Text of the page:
Brain Tubbs often disagrees with my portrayal of the Founders in the way that I stress the key Founders who happened to be freethinking theistic (unitarian) rationalists.
I would say that, for the other side, he has a good blog -- one that points out facts that perhaps go unstressed by me -- except that he has a permalink to Wallbuilders. And that I think destroys any credibility that he might hope to achieve.
My list of scholars associated with the more social conservative side on church/state issues, whom I greatly respect (though I have some serious disagreements with some of them) include James H. Hutson, Philip Hamburger, Daniel Dreisbach, and Vincent Phillip Munoz.
David Barton, William Federer, D. James Kennedy, and Tim Lahaye (yes, Lahaye, a number of years ago, wrote a book on the Founders and Religion that is as bad as anything Barton has put out) are ahistorical hacks who offer quotations either badly taken out of context so as to be grossly misleading, or sometimes downright fraudulent.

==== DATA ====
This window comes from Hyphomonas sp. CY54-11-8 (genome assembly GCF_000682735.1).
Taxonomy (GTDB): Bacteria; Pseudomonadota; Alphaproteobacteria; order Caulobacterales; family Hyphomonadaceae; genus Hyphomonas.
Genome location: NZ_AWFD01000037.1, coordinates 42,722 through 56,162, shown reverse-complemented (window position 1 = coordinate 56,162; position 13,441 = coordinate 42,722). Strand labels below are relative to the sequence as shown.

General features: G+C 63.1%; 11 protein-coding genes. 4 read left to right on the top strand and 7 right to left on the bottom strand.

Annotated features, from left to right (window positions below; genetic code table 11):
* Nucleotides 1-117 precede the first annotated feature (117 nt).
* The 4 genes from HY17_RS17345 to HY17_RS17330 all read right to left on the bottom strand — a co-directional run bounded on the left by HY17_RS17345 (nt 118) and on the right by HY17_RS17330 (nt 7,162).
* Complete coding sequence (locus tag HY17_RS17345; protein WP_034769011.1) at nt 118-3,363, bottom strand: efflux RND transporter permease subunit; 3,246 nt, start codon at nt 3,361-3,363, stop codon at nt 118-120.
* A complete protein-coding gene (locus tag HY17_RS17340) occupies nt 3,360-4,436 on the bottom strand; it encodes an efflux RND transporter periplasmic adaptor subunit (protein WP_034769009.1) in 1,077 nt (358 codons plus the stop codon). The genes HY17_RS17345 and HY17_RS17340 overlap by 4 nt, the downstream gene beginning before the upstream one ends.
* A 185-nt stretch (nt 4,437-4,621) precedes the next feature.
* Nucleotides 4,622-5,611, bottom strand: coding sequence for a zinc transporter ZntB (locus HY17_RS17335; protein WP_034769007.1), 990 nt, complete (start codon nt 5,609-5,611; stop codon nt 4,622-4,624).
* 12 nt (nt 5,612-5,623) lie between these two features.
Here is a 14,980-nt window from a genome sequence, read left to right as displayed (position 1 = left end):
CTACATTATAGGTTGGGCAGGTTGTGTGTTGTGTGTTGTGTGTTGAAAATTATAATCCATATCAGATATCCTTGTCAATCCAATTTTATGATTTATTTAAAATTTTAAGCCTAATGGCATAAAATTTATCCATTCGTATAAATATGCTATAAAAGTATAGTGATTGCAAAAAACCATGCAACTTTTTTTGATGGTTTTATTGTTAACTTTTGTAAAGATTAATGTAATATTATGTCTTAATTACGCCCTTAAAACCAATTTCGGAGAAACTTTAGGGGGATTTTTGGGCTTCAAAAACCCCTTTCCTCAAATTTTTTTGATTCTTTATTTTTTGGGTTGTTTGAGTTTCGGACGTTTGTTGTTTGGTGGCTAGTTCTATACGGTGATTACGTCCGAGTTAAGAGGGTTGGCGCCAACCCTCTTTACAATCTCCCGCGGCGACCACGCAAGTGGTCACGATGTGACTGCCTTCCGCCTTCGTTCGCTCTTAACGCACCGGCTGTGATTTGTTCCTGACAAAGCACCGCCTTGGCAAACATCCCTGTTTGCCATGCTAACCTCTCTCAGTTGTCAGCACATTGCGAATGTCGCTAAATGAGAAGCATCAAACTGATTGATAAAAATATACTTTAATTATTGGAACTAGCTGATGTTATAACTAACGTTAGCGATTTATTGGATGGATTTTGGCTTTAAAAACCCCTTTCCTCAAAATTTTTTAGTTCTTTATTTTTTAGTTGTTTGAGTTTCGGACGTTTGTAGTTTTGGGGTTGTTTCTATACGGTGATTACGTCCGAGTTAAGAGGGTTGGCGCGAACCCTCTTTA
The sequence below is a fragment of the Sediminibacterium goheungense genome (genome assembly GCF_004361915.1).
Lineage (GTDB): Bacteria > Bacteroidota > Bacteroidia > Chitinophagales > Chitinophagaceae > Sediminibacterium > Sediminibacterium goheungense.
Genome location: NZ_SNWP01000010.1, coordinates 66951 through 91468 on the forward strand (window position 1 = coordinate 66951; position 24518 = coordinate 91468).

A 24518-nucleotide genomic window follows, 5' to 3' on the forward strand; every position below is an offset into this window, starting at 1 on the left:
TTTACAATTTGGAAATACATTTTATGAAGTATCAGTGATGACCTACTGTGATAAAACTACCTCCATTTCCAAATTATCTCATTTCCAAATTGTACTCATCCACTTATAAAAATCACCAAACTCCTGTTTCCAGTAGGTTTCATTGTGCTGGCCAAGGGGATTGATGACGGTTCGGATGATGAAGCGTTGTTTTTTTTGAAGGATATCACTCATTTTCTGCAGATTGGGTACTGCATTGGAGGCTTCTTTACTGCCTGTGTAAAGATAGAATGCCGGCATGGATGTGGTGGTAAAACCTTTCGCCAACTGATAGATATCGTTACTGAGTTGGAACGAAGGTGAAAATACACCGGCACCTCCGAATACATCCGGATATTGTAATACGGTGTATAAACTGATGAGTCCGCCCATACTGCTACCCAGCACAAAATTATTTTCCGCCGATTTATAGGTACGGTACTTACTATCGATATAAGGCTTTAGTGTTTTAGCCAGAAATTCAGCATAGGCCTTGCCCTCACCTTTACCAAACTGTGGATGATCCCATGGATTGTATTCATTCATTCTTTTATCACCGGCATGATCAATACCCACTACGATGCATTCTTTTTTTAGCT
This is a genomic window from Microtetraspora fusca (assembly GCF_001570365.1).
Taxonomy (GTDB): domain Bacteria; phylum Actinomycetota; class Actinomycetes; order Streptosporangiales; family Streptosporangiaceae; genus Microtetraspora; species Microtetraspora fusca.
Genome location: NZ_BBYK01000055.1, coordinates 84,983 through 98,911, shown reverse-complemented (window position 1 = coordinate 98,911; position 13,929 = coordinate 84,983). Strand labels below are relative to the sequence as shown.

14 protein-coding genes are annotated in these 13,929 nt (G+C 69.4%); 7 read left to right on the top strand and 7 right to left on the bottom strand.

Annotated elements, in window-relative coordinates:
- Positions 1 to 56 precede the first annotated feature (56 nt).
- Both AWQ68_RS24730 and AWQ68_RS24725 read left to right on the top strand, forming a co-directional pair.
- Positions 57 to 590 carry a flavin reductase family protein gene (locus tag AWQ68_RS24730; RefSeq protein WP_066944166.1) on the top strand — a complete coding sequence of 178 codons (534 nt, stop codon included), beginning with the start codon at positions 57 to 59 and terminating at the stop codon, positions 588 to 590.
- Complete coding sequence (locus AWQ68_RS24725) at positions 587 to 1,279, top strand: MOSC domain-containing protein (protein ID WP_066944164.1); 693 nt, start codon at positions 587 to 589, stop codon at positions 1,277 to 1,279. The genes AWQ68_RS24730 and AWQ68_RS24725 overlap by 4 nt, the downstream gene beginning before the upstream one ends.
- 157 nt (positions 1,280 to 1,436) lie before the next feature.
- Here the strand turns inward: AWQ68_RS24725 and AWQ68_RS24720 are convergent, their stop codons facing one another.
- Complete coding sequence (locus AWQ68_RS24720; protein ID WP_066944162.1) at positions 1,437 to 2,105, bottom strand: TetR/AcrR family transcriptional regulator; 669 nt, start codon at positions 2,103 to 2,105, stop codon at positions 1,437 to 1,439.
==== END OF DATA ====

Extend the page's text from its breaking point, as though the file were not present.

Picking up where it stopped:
Even Hutson recognizes this. Indeed, in the preface to his fine book of quotations he mentions as the prime motivation in writing this work that previous quote books offered by religious conservative "scholars" (I put that word in quotations because none of them, it seems, are trained historians) have been so shoddy. His words:
Few compilers of the religious quote books are academic historians....The[ir] contempt for professional historians seems, unfortunately, to have fostered a corresponding contempt for the craft of history, for some of the compilers display a cavalier attitude toward factual accuracy and the use of evidence which comprises the integrity of their work....Convinced that the subject, Religion and the Founding, deserves better treatment than it has received in the religious quote book genre, I offer a quote book that is as objective as possible and that conforms to the canons of historical scholarship.
It is a great, and very useful book.